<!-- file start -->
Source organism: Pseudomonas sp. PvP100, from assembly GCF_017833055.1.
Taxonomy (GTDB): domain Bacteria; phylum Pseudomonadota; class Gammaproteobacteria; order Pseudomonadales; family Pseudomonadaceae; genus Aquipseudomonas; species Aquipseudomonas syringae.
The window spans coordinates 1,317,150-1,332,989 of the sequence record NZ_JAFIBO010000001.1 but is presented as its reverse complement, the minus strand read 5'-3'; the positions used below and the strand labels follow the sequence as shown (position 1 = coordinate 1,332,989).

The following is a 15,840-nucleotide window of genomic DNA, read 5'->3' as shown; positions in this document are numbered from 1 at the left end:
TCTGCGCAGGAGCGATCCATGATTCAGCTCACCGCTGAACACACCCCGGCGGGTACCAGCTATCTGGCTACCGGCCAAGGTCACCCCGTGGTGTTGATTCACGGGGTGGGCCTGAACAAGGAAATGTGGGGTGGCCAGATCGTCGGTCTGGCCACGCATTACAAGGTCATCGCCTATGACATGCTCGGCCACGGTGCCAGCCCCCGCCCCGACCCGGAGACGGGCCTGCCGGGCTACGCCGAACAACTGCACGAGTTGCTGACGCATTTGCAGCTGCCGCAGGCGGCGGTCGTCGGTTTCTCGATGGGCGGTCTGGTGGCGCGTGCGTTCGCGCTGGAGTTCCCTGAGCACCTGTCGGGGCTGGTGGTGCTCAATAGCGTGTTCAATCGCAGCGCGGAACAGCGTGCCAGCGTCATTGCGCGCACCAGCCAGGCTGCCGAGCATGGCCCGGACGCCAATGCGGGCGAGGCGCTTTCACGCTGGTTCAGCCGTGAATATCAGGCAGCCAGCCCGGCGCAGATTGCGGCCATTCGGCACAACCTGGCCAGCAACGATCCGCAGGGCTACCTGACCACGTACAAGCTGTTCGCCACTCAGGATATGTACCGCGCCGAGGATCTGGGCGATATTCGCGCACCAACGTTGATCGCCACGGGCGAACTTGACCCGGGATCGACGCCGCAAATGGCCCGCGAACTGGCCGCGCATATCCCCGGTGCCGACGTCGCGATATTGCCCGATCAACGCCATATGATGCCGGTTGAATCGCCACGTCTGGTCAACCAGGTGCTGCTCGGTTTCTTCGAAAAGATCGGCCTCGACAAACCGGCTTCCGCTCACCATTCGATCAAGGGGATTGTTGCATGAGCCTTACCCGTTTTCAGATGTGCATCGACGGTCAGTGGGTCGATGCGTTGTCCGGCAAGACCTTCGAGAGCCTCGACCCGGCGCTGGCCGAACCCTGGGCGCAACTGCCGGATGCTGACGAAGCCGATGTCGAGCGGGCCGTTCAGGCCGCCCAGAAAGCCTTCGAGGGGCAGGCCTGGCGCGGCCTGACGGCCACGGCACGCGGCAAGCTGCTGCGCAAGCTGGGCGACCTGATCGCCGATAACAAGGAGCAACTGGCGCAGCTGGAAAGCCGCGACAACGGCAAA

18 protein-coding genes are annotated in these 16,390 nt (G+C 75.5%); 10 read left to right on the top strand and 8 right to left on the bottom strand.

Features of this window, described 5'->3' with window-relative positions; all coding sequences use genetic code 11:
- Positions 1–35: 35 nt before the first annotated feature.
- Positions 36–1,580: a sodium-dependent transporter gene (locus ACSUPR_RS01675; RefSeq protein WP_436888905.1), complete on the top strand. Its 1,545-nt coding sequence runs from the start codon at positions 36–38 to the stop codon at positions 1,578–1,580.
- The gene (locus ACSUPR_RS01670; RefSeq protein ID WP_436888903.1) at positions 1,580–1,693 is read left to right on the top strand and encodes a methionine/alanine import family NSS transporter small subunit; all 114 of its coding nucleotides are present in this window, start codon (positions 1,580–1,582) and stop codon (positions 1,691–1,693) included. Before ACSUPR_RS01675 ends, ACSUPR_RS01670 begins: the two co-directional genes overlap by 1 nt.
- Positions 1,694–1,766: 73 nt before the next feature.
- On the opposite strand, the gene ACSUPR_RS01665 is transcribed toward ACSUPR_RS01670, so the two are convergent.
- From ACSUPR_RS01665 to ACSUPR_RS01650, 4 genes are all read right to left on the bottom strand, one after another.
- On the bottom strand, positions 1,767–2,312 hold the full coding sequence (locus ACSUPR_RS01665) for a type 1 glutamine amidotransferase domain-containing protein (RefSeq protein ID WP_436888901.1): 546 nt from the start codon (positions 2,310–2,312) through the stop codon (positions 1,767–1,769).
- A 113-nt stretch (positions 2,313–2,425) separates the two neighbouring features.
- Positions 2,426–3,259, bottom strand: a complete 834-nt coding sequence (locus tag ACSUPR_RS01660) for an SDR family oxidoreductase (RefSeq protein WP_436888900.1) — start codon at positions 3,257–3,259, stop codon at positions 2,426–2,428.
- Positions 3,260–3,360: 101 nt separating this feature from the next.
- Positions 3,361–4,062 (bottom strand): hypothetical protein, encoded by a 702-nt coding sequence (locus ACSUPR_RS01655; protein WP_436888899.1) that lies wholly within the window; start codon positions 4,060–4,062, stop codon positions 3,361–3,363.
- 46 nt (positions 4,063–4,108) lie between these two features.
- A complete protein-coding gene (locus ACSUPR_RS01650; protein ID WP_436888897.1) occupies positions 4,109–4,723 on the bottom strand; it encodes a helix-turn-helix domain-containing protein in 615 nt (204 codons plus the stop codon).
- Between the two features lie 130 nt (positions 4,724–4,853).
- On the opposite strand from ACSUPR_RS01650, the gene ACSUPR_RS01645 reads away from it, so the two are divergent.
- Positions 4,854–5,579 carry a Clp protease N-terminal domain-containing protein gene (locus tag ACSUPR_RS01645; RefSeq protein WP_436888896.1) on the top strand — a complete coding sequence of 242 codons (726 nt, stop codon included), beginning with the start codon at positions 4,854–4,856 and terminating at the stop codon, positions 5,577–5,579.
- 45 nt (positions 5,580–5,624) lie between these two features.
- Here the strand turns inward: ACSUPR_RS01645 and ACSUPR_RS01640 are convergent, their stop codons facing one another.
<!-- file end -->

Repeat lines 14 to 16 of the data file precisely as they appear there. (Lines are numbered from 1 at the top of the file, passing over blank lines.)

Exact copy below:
- On the bottom strand, positions 1,767–2,312 hold the full coding sequence (locus ACSUPR_RS01665) for a type 1 glutamine amidotransferase domain-containing protein (RefSeq protein ID WP_436888901.1): 546 nt from the start codon (positions 2,310–2,312) through the stop codon (positions 1,767–1,769).
- A 113-nt stretch (positions 2,313–2,425) separates the two neighbouring features.
- Positions 2,426–3,259, bottom strand: a complete 834-nt coding sequence (locus tag ACSUPR_RS01660) for an SDR family oxidoreductase (RefSeq protein WP_436888900.1) — start codon at positions 3,257–3,259, stop codon at positions 2,426–2,428.